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How to Keep Yourself Safe When Travel is Necessary

Woman holding a face mask

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Guest post by Danielle Kunkle Roberts.

[dropcap]N[/dropcap]early every U.S. state now has some sort of stay at home order. When ordered to stay at home, you should remain home except when essential errands are necessary, such as going to work at an essential business, running to the grocery store, or going to the doctor. All other unnecessary trips outside of your home should halt until further notice.

Although it’s recommended you stay at home, some travel is necessary.

If travel is needed and you must leave your home, then there are a few precautions you should take before leaving, while out, and when you return home.

Keep Up on Health Habits at Home

In this trying time that forces us to stay home, it can be extremely easy to throw healthy habits out the window. Sitting around day after day can lead to a binge eating, no physical activity lifestyle. It’s important to maintain a healthy routine, so your immune system isn’t so easily compromised, and you don’t come out of this quarantine feeling sluggish – instead, ready to take on the world.

While self-quarantining, remember to take your vitamins and daily supplements. Also, take a break from binge-watching your favorite show on Netflix and take a walk around your yard. Be sure to drink plenty of water throughout the day, too, so you don’t get dehydrated.

If you get your insurance through a Medicare Advantage plan, go online, and check your plan’s benefits. Your plan may offer an over-the-counter allowance each month or year. Use this allowance to buy some essential over-the-counter supplies to help you stay healthy at home.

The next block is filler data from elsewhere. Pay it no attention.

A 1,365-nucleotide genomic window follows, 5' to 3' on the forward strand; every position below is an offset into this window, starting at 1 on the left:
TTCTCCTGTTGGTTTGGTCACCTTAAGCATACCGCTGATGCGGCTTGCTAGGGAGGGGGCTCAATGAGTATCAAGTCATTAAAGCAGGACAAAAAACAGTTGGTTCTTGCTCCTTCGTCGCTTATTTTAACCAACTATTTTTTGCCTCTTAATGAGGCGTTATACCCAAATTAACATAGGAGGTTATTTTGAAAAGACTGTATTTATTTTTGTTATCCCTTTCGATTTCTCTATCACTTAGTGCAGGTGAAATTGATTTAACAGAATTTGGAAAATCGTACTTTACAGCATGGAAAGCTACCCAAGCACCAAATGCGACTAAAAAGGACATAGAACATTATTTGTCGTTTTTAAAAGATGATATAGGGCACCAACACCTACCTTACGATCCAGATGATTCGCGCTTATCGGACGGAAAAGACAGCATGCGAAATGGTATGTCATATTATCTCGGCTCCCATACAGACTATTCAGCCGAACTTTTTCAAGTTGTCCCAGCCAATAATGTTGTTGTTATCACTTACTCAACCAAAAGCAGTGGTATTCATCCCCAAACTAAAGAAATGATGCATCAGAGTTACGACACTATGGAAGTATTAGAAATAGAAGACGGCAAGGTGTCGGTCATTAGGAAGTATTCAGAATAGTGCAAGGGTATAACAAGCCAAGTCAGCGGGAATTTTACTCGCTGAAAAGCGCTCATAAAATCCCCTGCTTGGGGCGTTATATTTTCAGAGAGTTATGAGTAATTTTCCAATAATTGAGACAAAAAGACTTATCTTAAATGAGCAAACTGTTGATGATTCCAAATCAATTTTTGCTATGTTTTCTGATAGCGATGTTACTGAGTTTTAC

Carry Disinfectant Products With You

When it comes time that you need to travel outside your home, be sure to carry a to-go bag with hand sanitizer, disinfectant wipes, and any other compact cleaning product in it. Use these to wipe down handles of shopping carts, grab doorknobs, and clean card reader machines. Before you open your car door, be sure to sanitize your hands too.

Another way you can limit your contact to germ-filled surfaces is to limit the use of your hands.

This may sound and look strange at first, but using your elbow or foot to do things you’d normally do with your hands is a great way to stay safe. Instead of opening the door with your hand, use your elbow. Instead of flushing the toilet with your hand, use your foot. If you can complete the motion safely without the use of your hands, do that instead.

Social Distance Yourself From Others

While you’re traveling outside your home, remember to keep six feet between you and others.

Even if you aren’t that worried about getting sick, maintain social distance as a courtesy to the other people running their essential errands. Some carriers of the virus are asymptomatic, meaning they don’t show any symptoms of being sick. So, just because the person in front of you in line doesn’t seem sick, doesn’t mean they aren’t.

Phone Your Doctor

Once you return home, if you start to feel ill, contact your doctor through a telehealth service, such as Teledoc or MD Live. With the spread of the coronavirus, insurance carriers are updating their telehealth coverage to help people contact their doctor without having to leave their homes. Medicare also updated its telehealth services to allow access to every beneficiary.

Having a doctor consult via telehealth is an excellent way to limit your exposure to the virus. Instead of sitting in a waiting room filled with sick patients, you can stay home while still getting the care you need. This upgraded service is especially beneficial to high-risk patients, such as seniors and people with preexisting conditions such as asthma, cancer, and heart disease.

Another thing you should do as you come home from running your errands is to sanitize yourself and anything you immediately touch when coming inside. Somethings you may need to clean include your doorknob, your garage opener, your clothes, and your body. Think of your home as your sterile bubble; you want to keep that bubble as clean as possible for as long as possible.

High-Risk Patients Should Stay Home

If you’re a high-risk patient, just stay home.

High-risk patients have a higher death rate than anyone else. If possible, call a family member or friend and have them run your errands for you. If you need to go grocery shopping, give your grandkid a list and have them drop your groceries on your front doorstep. The more high-risk people stay indoors, the safer they’ll be.

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